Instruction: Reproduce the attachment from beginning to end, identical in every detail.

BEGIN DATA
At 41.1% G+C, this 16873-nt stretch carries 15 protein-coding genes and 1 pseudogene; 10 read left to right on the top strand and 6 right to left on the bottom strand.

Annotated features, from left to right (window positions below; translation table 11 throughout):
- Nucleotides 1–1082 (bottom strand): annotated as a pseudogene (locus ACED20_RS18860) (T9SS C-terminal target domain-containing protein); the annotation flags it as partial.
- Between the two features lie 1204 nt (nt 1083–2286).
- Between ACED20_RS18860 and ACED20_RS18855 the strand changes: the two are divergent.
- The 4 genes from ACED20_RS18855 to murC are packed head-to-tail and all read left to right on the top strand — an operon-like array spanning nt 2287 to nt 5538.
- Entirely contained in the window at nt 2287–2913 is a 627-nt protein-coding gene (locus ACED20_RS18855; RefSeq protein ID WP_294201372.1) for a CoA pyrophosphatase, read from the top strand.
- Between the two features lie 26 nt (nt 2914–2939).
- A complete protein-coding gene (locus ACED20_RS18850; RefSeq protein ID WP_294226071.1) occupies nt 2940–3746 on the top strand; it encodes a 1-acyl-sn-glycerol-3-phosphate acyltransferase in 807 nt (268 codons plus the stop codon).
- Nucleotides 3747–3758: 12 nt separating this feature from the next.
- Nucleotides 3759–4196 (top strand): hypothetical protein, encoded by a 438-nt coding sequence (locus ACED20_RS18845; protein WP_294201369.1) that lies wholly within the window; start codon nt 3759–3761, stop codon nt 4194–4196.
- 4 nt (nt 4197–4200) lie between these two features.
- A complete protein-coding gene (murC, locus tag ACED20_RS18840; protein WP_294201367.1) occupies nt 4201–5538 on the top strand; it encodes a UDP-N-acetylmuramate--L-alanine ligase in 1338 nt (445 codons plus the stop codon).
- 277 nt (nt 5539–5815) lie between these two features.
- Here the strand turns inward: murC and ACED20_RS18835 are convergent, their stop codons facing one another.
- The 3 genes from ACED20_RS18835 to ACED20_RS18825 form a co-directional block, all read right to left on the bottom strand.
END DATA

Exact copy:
At 41.1% G+C, this 16873-nt stretch carries 15 protein-coding genes and 1 pseudogene; 10 read left to right on the top strand and 6 right to left on the bottom strand.

Annotated features, from left to right (window positions below; translation table 11 throughout):
- Nucleotides 1–1082 (bottom strand): annotated as a pseudogene (locus ACED20_RS18860) (T9SS C-terminal target domain-containing protein); the annotation flags it as partial.
- Between the two features lie 1204 nt (nt 1083–2286).
- Between ACED20_RS18860 and ACED20_RS18855 the strand changes: the two are divergent.
- The 4 genes from ACED20_RS18855 to murC are packed head-to-tail and all read left to right on the top strand — an operon-like array spanning nt 2287 to nt 5538.
- Entirely contained in the window at nt 2287–2913 is a 627-nt protein-coding gene (locus ACED20_RS18855; RefSeq protein ID WP_294201372.1) for a CoA pyrophosphatase, read from the top strand.
- Between the two features lie 26 nt (nt 2914–2939).
- A complete protein-coding gene (locus ACED20_RS18850; RefSeq protein ID WP_294226071.1) occupies nt 2940–3746 on the top strand; it encodes a 1-acyl-sn-glycerol-3-phosphate acyltransferase in 807 nt (268 codons plus the stop codon).
- Nucleotides 3747–3758: 12 nt separating this feature from the next.
- Nucleotides 3759–4196 (top strand): hypothetical protein, encoded by a 438-nt coding sequence (locus ACED20_RS18845; protein WP_294201369.1) that lies wholly within the window; start codon nt 3759–3761, stop codon nt 4194–4196.
- 4 nt (nt 4197–4200) lie between these two features.
- A complete protein-coding gene (murC, locus tag ACED20_RS18840; protein WP_294201367.1) occupies nt 4201–5538 on the top strand; it encodes a UDP-N-acetylmuramate--L-alanine ligase in 1338 nt (445 codons plus the stop codon).
- 277 nt (nt 5539–5815) lie between these two features.
- Here the strand turns inward: murC and ACED20_RS18835 are convergent, their stop codons facing one another.
- The 3 genes from ACED20_RS18835 to ACED20_RS18825 form a co-directional block, all read right to left on the bottom strand.